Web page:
Ben Trujillo and his wife AJ, a long-time comics enthusiast, have shared ownership of local comics store Star Clipper for more than ten years. “In 2001, we bought the store for her birthday,” he says. A few years later in 2004, they decided to move Star Clipper back to the Loop, its original home when it was founded in 1988 as a science fiction and fantasy bookstore. The Trujillos left a few mementos, including a replica of Batman’s head, behind in the basement of the old space, which is now a copy shop. “Dollars motivated us to come back here, because we knew we could increase our customer base substantially. We basically quadrupled our business in the first three years by moving to the Loop,” Ben says. After a long search, AJ found their current space. “She fell in love with this particular location,” Ben remembers. “It was a disaster area.”
The walls of the former poster shop were painted solid black. In a photograph Ben took, exposed wire runs across the ceiling, and a poster for the critically-acclaimed 1927 German dystopian film “Metropolis” is haphazardly hung for display. The shop’s manager had been living in the back, which has no shower, sleeping on a futon with his dog. It took them a month to overhaul the store. Today, the space is lit by tall windows and decorated with chandeliers AJ found online, a hanging cascade of moon-like, translucent discs that reminded her of Superman’s icy Fortress of Solitude. After moving the store to the Loop, Ben quit his job practicing law and they both began working at the store full-time. “I don’t really see myself packing up and going back to doing trusts and estates and taxation for other people anymore. I’m past that.”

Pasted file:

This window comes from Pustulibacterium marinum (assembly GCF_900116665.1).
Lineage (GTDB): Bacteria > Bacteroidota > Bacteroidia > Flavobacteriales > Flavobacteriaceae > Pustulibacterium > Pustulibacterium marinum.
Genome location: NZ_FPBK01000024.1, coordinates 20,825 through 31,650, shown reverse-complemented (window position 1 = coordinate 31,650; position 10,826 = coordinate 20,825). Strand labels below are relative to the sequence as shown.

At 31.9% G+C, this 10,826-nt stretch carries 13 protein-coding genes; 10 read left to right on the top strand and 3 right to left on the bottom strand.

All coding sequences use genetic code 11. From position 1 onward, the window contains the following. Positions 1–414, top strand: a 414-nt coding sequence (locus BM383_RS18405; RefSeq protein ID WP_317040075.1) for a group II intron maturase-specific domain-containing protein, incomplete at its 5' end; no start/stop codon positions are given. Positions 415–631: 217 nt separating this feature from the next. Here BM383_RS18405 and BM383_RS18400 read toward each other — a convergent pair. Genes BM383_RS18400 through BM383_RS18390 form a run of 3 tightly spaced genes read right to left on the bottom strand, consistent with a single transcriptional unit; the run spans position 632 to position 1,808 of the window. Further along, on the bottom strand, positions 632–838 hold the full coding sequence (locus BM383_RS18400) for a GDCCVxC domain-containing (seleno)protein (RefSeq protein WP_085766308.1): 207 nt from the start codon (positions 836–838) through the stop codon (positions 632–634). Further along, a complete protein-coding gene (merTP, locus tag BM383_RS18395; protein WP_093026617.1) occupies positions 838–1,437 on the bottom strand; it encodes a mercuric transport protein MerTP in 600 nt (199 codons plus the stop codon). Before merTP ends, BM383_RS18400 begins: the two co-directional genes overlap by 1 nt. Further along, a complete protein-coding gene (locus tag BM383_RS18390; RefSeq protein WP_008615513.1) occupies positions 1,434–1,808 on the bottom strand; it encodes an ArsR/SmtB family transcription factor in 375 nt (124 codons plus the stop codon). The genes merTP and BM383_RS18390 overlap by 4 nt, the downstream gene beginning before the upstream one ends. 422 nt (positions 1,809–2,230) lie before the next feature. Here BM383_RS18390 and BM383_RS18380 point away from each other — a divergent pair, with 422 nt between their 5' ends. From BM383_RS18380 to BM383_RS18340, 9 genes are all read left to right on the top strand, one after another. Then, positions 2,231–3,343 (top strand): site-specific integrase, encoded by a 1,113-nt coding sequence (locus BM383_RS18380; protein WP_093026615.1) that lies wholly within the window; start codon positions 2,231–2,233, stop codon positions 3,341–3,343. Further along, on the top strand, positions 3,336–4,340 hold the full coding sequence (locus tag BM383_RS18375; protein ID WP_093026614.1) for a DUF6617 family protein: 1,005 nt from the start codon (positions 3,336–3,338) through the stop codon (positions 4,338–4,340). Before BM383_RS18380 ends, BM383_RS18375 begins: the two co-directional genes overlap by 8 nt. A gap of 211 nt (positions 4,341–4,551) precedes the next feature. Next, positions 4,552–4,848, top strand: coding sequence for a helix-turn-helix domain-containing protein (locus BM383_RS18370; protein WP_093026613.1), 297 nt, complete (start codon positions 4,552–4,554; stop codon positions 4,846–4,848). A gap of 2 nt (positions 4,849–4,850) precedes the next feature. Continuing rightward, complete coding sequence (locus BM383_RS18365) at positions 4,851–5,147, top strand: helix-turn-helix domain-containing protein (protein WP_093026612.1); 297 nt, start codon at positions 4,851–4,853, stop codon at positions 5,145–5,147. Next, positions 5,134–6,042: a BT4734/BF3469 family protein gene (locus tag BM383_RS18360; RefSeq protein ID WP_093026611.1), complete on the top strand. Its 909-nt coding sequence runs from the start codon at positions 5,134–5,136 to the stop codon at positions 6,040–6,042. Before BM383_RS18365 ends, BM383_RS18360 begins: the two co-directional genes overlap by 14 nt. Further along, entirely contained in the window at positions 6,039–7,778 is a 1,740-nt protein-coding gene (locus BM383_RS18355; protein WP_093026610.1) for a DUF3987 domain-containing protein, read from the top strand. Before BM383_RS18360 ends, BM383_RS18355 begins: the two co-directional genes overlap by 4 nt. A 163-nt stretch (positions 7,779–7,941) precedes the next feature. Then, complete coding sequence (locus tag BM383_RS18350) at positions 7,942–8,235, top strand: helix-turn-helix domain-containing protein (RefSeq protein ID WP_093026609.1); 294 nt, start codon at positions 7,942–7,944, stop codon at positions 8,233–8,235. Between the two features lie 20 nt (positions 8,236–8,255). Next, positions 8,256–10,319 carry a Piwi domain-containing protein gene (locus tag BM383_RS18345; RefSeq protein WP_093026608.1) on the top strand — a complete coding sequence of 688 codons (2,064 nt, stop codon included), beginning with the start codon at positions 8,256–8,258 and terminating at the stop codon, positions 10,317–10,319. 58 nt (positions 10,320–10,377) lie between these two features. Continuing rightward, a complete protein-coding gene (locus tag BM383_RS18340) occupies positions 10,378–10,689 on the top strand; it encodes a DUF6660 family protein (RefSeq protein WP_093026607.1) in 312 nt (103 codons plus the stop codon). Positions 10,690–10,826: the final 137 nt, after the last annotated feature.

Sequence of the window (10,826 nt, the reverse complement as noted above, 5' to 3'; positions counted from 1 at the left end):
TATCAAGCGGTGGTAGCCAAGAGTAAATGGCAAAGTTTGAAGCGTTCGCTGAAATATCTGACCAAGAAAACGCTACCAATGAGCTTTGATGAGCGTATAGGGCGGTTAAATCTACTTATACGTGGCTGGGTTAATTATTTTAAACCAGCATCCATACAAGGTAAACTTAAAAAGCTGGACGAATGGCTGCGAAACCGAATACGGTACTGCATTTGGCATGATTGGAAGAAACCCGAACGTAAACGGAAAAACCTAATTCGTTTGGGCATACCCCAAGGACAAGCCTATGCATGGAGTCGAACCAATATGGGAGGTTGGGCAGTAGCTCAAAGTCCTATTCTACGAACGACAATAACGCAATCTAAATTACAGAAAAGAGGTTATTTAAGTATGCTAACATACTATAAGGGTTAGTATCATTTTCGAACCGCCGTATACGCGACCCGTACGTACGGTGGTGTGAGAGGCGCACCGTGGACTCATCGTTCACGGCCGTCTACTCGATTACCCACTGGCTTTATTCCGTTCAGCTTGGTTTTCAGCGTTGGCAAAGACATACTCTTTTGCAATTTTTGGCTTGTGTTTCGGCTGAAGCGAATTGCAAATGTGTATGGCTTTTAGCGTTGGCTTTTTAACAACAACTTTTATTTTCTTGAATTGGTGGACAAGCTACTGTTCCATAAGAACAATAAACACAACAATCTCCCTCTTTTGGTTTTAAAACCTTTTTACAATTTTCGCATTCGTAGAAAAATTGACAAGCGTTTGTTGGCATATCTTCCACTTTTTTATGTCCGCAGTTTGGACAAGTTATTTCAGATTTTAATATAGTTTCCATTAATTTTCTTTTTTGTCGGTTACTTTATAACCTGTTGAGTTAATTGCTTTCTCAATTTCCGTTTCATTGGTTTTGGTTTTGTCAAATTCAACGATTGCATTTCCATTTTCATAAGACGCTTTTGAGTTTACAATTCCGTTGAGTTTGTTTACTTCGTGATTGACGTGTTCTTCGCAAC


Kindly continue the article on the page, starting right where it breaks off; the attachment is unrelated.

Star Clipper’s website refers to the store as “St. Louis’ Premium Pop Culture Shop.” “Pretty much anything you can think of that’s related to pop culture, we sell,” Ben says. When HBO created an eight-dollar soda based on its popular show “True Blood,” Star Clipper sold thousands of bottles–some to customers who might not otherwise have visited a comic book store. “They’re going to come in and be interested, and they’re going to get exposed to other stuff.”
When they took over Star Clipper, Ben and AJ were determined to create an environment that was inviting to both veteran comic lovers and people who had never paid attention to Spider-Man until Andrew Garfield was cast to play him in the latest Hollywood blockbuster. “Our idea was to be high-end, to be nice, to be bright, open, airy, and welcoming to everyone,” Ben says. He describes the stereotypical comic book shop as run by a guy who owned a box of comics, opened up a store, and sits behind the counter grumpily smoking a cigarette. Customers walking into Star Clipper are greeted with a herd of fluffy plush animals, and a row of toy dispensers full of miniature trinkets that invite a quarter.
“I’m slowly getting into comics,” says Ben. “AJ is a huge comics aficionado.” Now, his favorite series is one of Star Clipper’s bestsellers, “Saga”–the story of a Romeo-and-Juliet-like couple on the intergalactic lam. “It’s like ‘Star Wars‘ meets–I don’t know what,” he says. “‘Dungeons and Dragons,’ maybe?” He is not, however, particularly looking forward to the latest Spider-Man movie. “The superhero genre–I’ve never really been able to adopt it like my wife loves it.”
Ben and AJ moved to St. Louis, AJ’s hometown, in 1997. They met in undergrad, and there was no question they’d move back to St. Louis eventually. “She’s a homegrown girl,” Ben says. His own father worked in the oil business, and Ben spent his childhood traveling overseas; he lived in Saudi Arabia and South America, graduating from high school in Lima, Peru. “I didn’t have any strong attachment to any one place,” he says. Before moving to St. Louis, he had recently graduated from law school at Georgetown, and he enrolled at Washington University to earn an LLM in taxation. “In undergrad, I thought that I would become a professor of political science … and then I learned what a professor of political science could make over his or her lifetime, and decided that law was probably a better financial decision for me,” he says. “I decided to go to law school kind of at the last minute.”